Applied Evolutionary Economics

Applied Evolutionary Economics

New Empirical Methods and Simulation Techniques

Edited by Pier Paolo Saviotti

The expert contributors to this book examine recent developments in empirical methods and applied simulation in evolutionary economics. Using examples of innovation and technology in industry, it is the first book to address the following questions in a systematic manner: Can evolutionary economics use the same empirical methods as other research traditions in economics?; Is there a need for empirical methods appropriate to the subject matter chosen?; What is the relationship between appreciative theorising, case studies and more structured empirical methods?; and What is the relationship of modelling and simulation to empirical analysis?

Chapter 8: An Evolutionary View on Persistence in Innovation: An Empirical Application of Duration Models

C. Le Bas, A. Cabagnols and C. Gay

Subjects: economics and finance, evolutionary economics

Extract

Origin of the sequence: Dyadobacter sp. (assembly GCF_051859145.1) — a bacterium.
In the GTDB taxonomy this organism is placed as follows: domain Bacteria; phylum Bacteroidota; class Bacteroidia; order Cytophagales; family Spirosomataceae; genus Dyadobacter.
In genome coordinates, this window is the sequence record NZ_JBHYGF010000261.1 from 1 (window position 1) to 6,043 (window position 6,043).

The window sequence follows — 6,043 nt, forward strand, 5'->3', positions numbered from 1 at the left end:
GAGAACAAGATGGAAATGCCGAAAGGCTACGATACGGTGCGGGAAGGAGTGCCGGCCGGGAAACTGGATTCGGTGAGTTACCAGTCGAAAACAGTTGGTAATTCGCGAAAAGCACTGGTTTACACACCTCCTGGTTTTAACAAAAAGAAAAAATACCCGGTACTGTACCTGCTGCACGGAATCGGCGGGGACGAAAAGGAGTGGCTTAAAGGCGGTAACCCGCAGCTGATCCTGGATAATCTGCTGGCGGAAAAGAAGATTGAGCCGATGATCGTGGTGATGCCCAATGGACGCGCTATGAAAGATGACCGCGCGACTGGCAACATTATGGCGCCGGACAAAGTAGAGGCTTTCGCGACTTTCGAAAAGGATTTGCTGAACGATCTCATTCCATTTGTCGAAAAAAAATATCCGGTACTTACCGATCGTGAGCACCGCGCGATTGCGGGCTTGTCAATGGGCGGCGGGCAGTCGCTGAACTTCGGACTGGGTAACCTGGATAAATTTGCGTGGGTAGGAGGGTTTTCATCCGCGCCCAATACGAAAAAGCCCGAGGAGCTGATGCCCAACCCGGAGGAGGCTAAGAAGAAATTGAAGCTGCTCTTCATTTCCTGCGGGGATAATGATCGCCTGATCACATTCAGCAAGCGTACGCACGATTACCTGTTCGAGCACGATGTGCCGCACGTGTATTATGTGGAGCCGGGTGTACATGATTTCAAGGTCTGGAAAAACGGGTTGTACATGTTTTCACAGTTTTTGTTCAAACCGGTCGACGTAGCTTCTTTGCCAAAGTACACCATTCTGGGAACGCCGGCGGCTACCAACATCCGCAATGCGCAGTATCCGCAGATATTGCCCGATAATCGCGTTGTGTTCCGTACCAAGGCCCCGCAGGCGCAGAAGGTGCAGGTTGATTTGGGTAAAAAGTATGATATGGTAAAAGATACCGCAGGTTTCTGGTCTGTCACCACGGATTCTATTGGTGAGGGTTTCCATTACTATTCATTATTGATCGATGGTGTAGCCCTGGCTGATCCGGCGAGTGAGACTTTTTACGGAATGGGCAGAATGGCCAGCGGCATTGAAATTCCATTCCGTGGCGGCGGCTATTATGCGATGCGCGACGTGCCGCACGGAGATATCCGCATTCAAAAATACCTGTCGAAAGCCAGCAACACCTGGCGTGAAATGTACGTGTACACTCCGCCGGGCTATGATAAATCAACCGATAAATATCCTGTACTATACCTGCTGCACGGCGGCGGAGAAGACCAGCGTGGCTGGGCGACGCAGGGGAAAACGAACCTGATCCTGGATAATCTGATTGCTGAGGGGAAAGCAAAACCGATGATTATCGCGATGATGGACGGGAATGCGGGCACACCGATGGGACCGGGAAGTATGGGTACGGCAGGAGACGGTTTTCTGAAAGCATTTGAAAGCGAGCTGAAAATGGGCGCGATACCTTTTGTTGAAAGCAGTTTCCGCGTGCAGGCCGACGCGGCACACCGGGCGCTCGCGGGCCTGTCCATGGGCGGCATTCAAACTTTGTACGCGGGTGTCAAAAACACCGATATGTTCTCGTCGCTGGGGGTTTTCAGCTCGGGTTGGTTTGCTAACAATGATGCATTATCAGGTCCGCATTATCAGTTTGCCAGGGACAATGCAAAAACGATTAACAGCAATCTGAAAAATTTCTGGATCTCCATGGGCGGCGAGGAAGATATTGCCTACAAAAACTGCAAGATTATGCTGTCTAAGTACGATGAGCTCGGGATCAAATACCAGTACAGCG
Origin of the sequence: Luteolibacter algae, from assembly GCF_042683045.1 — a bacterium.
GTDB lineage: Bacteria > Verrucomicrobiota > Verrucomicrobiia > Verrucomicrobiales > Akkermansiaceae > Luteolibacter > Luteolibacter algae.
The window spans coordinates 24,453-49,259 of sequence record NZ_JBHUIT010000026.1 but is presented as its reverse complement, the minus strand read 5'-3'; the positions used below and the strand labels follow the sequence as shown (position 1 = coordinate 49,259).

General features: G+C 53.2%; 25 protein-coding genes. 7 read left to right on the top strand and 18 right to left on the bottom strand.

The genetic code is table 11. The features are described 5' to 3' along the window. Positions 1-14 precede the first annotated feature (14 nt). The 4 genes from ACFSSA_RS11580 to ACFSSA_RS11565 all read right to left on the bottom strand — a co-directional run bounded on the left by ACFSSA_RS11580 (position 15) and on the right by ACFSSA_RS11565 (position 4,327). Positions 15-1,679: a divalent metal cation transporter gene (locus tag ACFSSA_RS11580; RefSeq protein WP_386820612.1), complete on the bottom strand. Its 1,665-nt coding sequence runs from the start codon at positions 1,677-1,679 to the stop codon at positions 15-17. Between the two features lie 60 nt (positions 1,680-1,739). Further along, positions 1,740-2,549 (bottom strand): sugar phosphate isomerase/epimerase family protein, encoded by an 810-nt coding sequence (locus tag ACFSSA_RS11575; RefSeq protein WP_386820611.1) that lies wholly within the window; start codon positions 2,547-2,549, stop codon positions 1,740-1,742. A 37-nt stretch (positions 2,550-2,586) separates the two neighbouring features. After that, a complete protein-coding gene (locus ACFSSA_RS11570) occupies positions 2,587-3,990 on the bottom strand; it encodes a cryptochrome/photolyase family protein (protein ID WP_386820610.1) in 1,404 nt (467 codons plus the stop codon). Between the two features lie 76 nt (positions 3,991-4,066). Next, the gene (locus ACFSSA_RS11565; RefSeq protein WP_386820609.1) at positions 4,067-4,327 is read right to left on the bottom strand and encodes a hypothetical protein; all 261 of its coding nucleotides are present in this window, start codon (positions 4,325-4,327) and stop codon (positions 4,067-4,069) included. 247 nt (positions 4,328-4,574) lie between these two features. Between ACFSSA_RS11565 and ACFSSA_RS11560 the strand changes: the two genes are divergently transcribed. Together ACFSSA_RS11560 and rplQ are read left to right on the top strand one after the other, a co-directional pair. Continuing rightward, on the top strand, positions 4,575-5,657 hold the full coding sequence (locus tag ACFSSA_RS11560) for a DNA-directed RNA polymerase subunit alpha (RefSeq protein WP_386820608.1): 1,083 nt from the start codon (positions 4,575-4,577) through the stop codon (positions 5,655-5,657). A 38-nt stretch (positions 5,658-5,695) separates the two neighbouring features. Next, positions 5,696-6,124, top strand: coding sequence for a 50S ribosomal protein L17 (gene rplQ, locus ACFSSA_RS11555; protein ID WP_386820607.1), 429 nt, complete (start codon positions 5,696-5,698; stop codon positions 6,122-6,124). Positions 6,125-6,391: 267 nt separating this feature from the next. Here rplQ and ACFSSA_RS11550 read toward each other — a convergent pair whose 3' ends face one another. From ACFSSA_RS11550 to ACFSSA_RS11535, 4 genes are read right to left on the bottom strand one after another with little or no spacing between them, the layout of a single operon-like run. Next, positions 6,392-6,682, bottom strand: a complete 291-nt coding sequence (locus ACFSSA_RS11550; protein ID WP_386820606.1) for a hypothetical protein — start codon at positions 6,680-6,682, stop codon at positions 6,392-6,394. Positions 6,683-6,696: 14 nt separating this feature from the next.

1 C. Le Bas, A. Cabagnols and C. Gay OPENING ANOTHER BLACK BOX: THE DETERMINANTS OF THE CONTINUITY OF FIRMS’ INNOVATING BEHAVIOUR Many contributions to the economics of technological innovation explain why firms in a specific context innovate during one period of time and why others do not. These contributions are concerned with analysing the determinants of innovating behaviour (see for instance Cohen, 1995; Geroski, 1994; Malerba and Orsenigo, 1996; Nelson and Winter, 1982; Patel and Pavitt, 1995; Tirole, 1988). Once it is acknowledged that some firms innovate over a long time period and others fail to do so, what keeps a firm innovative over time? What are the factors explaining why firms innovate persistently? Economic theory has not paid much attention to this question, whereas empirical studies are more numerous. Geroski et al. (1997), with patent and direct innovation data concerning UK firms show that very few firms are persistently innovative. Malerba, Orsenigo and Peretto (1997) build a Schumpeterian framework in which persistence in innovation is related to technological cumulativeness, ‘learning to learn’ and new research opportunities. Associated to industrial heterogeneity these phenomena produce concentration, stability in the ranking of innovators and low turnover in the population of innovators. All these are characteristics of the ‘routinized’ regime (Winter, 1984). Cefis (1999) with a sample of UK firms suggests the firms which are systematic innovators and earn profits above the average have a high profitability. Two other analyses on French industrial firms using the innovation surveys...

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